Last week the SKWAWKBOX covered the breakdown of talks between Birmingham City Council (BCC) and the Unite and Unison unions, over the council’s failure to engage meaningfully with the unions’ unhappiness at a ‘bad faith’ payment to workers who did not participate in their successful 2017 strike – which was also triggered by bad faith on the part of BCC.
Unite announced that it would be escalating its industrial action because of the ‘declaration of war’ by the council on its own employees.
The union has scheduled ten days of strike action as follows:
- Tue 19th Feb
- Fri 22nd Feb
- Wed 27th Feb
- Thurs 28th Feb
- Mon 4th March
- Fri 8th March
- Tues 12th March
- Wed 13th March
- Thurs 21st March
- Fri 22nd March
The council was accused last month by its own waste-management cabinet member of engineering the failure of refuse-collection services in order to privatise them. The cabinet member resigned in protest at BCC’s behaviour.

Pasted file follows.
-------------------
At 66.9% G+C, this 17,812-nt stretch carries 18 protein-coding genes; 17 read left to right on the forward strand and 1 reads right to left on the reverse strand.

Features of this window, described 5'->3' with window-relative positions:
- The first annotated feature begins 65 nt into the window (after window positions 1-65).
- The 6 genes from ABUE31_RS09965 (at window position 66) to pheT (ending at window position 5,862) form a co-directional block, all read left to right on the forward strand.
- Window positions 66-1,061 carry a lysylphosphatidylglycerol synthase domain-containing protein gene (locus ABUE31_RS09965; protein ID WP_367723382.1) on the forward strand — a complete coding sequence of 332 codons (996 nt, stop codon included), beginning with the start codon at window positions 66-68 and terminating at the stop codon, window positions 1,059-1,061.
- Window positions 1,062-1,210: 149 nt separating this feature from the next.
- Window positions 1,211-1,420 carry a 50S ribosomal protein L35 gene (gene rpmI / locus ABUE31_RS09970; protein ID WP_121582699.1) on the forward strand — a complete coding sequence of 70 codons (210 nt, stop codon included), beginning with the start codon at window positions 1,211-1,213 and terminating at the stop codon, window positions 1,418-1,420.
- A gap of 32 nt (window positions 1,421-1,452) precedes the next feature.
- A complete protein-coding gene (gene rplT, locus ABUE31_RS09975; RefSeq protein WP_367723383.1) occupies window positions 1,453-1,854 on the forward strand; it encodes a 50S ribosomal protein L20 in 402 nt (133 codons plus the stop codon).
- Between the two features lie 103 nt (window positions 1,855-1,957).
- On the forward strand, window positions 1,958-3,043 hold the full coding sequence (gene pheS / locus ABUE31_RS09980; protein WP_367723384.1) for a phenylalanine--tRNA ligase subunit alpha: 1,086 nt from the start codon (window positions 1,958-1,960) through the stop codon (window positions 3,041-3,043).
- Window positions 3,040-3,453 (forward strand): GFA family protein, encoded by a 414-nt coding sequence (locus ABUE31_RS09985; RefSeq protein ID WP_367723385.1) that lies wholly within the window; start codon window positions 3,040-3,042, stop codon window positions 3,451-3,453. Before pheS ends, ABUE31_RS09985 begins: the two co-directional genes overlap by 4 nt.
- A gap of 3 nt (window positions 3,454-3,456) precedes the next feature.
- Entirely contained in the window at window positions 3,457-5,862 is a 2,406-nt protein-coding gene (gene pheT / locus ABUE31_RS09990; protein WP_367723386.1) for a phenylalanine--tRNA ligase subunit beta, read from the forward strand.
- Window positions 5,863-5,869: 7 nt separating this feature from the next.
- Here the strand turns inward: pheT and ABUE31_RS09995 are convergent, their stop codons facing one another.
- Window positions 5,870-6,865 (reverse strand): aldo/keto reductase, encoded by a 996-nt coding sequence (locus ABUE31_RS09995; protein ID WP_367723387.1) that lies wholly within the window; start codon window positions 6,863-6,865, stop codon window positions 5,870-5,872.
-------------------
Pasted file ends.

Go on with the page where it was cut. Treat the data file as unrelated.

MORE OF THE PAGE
BCC could easily have avoided this action, but chose to ignore a letter from the unions asking for information relating to the payment to non-striking workers. It chose instead to ignore it and has now failed to engage properly in Acas mediation.
Birmingham residents are paying the price. It’s time the city had a Labour council that acted like one.
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